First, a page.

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Palestinian National Authority

This article is part of the series:
Politics and government of
the Palestinian National Authority



1 On June 14, 2007, President Mahmoud Abbas dismissed Haniyeh's government and appointed Fayyad to form an emergency government. However, Haniyeh and Hamas maintain that these actions were illegal and that Haniyeh is still the Prime Minister. Haniyeh still exercises de facto authority in the Gaza Strip, while Fayyad's authority is limited de facto to the West Bank.

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Although the Palestinian National Authority (PNA) is not an internationally recognized independent sovereign state, it nevertheless conducts its politics along state-like lines; furthermore, it has formal political control over a significant but highly discontinuous section of its claimed territory. The politics of the PNA take place within the framework of a semi-presidential multi-party republic with an executive President with a Prime Minister leading the Cabinet.

Contents

Political developments since 1993

Israel and the PLO signed the Oslo Accords which established the Palestinian National Authority a governing body for the interim period pending final status negotiations.

Executive branch

The President of the Palestinian National Authority is the highest-ranking political position (equivalent to head of state) in the Palestinian National Authority (PNA). The president is elected by popular elections.

The Prime Minister is appointed by the President of the Palestinian National Authority and thus not directly elected by the Palestinian Legislative Council (parliament) or Palestinian voters.

Unlike the Prime Minister's office in many other nations, the Palestinian Prime Minister does not serve as a member of the legislature while in office. Instead, the appointment is made independently by the ruling party. The Prime Minister is expected to represent the majority party or ruling coalition in the parliament.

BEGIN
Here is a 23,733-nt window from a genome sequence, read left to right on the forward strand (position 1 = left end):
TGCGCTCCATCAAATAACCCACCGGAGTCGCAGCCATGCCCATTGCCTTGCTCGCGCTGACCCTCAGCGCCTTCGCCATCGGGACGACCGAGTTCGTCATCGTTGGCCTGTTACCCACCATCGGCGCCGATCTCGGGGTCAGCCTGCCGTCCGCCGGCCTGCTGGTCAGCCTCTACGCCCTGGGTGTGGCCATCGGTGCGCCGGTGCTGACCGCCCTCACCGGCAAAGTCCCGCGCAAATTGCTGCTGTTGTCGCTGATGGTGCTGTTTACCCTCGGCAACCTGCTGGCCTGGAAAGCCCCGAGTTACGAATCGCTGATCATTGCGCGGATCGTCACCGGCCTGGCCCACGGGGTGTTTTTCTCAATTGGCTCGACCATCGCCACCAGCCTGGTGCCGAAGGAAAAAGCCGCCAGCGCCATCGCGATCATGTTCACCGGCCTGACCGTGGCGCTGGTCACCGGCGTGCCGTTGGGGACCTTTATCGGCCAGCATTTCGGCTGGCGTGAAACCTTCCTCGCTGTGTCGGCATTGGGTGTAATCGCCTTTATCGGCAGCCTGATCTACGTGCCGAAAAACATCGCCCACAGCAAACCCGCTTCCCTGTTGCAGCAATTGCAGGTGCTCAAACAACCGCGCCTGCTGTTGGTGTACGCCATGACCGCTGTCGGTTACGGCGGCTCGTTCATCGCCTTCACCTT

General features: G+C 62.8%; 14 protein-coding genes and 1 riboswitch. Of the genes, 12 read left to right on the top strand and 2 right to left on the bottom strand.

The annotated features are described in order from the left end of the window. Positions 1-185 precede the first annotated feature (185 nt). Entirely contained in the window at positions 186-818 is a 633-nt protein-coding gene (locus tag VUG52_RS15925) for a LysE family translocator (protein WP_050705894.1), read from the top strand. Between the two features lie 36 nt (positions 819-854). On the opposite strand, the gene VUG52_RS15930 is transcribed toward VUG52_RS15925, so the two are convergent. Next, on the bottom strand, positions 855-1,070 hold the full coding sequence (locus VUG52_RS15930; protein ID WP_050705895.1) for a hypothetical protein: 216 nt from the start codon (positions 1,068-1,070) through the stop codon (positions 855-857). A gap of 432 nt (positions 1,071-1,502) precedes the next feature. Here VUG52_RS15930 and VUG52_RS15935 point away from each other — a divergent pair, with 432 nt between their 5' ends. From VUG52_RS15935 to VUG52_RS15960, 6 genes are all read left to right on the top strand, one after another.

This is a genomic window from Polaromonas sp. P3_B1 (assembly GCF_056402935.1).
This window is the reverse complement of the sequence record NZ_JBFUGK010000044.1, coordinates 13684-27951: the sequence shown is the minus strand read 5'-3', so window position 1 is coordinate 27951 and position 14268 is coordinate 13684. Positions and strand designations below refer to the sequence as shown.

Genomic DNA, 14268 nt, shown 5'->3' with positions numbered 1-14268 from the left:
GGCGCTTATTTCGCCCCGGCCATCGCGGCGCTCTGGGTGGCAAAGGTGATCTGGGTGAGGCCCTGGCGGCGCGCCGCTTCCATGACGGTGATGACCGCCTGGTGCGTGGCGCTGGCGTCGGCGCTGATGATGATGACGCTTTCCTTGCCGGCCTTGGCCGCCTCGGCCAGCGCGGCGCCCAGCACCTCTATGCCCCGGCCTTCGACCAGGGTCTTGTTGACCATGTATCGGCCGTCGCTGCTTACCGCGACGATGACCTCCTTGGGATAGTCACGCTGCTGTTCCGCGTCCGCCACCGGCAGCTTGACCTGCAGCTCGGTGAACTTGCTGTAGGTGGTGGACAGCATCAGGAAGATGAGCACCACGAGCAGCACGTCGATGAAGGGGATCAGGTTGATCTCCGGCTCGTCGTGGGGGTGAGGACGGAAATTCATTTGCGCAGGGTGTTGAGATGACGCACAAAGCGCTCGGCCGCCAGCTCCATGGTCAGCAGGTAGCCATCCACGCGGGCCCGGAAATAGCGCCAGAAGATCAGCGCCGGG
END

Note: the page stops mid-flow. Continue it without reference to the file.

The leadership of the PNA has been disputed since the national unity government broke up on 14 June 2007 when President Abbas declared a state of emergency moved to dismiss Ismail Haniyeh as Prime Minister but he and the Palestinian Legislative Council did not acknowledge the legitimacy of this step.[1][2] Fighting between Fatah and Hamas has left the former in control of the West Bank and the latter in control of the Gaza Strip resulting in separate de facto leaderships in the territories both with dubious constitutional legitimacy.[3][4] The situation was aggravated on 9 January 2009 when Abbas's term of office should have expired and Hamas appointed its own acting president in the form of Abdel Aziz Duwaik, who as the Speaker of the Palestinian Legislative Council can take over the post for 60 days under certain circumstances.[5][6][7]

Main office holders
Office Name Party Since
President in the West Bank Mahmoud Abbas Fatah 15 January 2005
Prime Minister in the West Bank Salam Fayyad Independent 17 June 2007
Acting President in the Gaza Strip Abdel Aziz Duwaik Hamas 9 January 2009
Prime Minister in the Gaza Strip Ismail Haniyeh Hamas 29 March 2006

Legislative branch

The Palestinian Legislative Council (Majlis al-Tashri'i in Arabic) is the legislature of the Palestinian Authority. It is not to be confused with the Palestine National Council, which remains the national legislature of the Palestinian people as a whole. The PLC passed a new law in June 2005 increasing the number of MPs from 88 to 132, stipulating that half be elected under a system of proportional representation and half by traditional constituencies. New parliamentary polls took place on January 25, 2006. Initial exit polling indicated that Fatah won the most seats, though without a majority, but the results were different.